"Miss", I believe, would be "señorita". The closest English word to "señora" seems to be "ma'am". As a Texan, this seems rational to me. I use "ma'am" a lot. But I think it's a weird case of American Southerners having grammar rules that are in line with a romance language. It's all somewhat formal and definitely respectful when talking to strangers (in my opinion).

August 2, 2018

https://www.duolingo.com/profile/RisingErin

Mrs would be better. Miss would be señorita.

November 23, 2018

https://www.duolingo.com/profile/TaylorBeyonce

i used mrs. and got it wrong

February 21, 2019

https://www.duolingo.com/profile/MsLagerkvist2

I would never address a woman as "Mrs." unless her last name followed, i.e. "Mrs. Smith."

June 9, 2019

https://www.duolingo.com/profile/LuisAviado

Señora could also be translated to "Lady" as in the example "Ladies and Gentlemen" which is "Señoras y Señor".

September 26, 2018

https://www.duolingo.com/profile/RyagonIV

"Ladies and Gentlemen" as well as "Señoras y señores" are fixed phrases, so that translation may be kinda wonky. For instance, "Gentleman", when used as an addressing, is usually not translated as señor, but as caballero.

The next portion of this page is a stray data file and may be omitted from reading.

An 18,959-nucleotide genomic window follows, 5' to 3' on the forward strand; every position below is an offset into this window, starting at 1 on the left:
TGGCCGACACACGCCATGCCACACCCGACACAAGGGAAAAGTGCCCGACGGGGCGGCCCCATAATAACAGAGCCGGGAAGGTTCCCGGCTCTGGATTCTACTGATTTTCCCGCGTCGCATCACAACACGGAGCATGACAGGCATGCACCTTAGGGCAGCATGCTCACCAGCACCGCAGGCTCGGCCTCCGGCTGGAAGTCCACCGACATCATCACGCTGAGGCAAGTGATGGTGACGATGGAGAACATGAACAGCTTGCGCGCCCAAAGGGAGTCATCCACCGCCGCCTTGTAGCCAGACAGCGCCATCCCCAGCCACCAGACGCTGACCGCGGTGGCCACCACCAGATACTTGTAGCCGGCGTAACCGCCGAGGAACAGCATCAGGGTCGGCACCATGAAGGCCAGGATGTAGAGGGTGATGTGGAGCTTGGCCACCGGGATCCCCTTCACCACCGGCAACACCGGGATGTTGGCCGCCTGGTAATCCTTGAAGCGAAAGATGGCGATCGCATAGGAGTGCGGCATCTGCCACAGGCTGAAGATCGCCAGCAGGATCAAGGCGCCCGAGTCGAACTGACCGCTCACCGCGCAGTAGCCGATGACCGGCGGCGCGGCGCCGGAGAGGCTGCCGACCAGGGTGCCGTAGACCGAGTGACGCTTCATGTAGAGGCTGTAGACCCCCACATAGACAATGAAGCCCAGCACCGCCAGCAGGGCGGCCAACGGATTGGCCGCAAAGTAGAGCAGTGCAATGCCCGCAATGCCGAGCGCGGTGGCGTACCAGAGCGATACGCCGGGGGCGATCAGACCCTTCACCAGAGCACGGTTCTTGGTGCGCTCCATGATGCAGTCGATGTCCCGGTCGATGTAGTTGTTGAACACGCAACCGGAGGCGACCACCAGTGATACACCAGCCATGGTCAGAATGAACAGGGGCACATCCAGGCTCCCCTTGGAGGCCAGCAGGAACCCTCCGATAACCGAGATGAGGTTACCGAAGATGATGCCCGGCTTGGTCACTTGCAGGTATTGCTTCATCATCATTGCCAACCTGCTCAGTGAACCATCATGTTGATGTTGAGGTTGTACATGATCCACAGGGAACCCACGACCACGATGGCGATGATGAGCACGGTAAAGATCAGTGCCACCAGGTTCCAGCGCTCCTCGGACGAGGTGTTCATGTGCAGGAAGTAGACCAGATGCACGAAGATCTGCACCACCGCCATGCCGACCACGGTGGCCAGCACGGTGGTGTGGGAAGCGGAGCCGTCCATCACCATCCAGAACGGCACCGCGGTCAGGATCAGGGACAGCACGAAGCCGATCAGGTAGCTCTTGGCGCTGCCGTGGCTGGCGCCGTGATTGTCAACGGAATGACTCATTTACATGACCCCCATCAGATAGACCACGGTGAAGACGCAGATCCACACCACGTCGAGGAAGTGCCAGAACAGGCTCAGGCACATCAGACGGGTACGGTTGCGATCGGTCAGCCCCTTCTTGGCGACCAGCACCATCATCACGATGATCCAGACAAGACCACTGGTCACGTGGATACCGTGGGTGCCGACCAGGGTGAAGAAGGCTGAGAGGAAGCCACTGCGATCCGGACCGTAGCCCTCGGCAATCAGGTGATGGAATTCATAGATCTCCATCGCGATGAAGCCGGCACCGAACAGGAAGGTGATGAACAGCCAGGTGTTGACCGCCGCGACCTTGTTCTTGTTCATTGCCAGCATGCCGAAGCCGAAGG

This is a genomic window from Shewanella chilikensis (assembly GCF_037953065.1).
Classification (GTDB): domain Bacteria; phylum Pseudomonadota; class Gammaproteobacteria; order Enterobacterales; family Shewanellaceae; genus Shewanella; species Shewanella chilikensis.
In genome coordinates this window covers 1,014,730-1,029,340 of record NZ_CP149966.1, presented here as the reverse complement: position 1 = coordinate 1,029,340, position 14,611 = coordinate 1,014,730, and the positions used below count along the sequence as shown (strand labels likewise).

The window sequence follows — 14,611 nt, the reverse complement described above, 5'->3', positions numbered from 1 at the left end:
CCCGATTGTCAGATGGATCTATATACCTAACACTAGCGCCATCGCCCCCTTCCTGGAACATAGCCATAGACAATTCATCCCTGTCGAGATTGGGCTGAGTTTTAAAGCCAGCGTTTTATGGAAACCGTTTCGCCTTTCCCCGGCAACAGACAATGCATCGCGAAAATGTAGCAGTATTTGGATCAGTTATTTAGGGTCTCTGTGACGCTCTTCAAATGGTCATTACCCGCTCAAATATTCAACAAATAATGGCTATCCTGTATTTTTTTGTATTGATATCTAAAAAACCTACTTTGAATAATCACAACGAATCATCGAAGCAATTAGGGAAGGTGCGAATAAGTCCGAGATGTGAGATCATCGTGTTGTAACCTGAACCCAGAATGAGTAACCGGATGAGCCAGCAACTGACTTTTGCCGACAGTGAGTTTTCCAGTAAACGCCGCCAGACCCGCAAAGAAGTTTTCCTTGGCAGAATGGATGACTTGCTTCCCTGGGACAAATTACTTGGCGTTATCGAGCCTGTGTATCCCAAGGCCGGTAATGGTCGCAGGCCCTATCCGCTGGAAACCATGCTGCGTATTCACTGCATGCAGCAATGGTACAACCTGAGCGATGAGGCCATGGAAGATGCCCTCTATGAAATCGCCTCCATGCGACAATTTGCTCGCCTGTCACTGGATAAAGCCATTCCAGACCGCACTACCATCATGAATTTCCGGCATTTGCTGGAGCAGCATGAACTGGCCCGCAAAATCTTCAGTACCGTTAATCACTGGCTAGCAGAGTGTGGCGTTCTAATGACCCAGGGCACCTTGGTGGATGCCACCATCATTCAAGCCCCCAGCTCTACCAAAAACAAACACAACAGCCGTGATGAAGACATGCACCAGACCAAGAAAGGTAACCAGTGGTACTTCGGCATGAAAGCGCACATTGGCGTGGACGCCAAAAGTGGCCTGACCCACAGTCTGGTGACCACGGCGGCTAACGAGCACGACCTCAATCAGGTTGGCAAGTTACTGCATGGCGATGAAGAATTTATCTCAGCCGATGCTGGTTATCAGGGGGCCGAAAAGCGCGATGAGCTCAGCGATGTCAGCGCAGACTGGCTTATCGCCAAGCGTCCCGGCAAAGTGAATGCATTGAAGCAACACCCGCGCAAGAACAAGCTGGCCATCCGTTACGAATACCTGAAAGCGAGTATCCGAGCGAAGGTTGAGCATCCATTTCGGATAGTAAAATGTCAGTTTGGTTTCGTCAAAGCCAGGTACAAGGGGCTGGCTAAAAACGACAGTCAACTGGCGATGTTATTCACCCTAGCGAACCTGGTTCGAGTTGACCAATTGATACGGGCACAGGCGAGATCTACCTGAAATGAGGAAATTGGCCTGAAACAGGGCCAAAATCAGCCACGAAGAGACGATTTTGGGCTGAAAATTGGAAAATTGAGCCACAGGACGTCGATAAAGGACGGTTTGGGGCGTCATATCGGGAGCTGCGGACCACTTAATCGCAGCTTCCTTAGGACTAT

"Buenas tardes, damas y caballeros" is just as popular.

November 8, 2018

https://www.duolingo.com/profile/PetrosAnt

...when danced to under the starlight... Seriously, though, I think one would ask if someone "likes" music, not "loves" it.

October 8, 2018

https://www.duolingo.com/profile/andrew558817

why isn't the question "Do you love the music', since la proceeds the noun?

November 4, 2018

https://www.duolingo.com/profile/RyagonIV

The Spanish sentence is used as a generalisation: "Is music, in general, enchanting you?" General statements about the subject of a sentence need a definite article in front of that subject.

November 8, 2018

https://www.duolingo.com/profile/Julie143204

So it's kind of the opposite of how we'd say it in English then? To ask if someone likes music, in general, I would say, "Do you like music?". But if I wanted to be more specific, I would say, "Do you like the music?" (like if we are currently hearing music playing), or "Do you like this music?" (whether currently listening to music together or perhaps pointing to a music CD).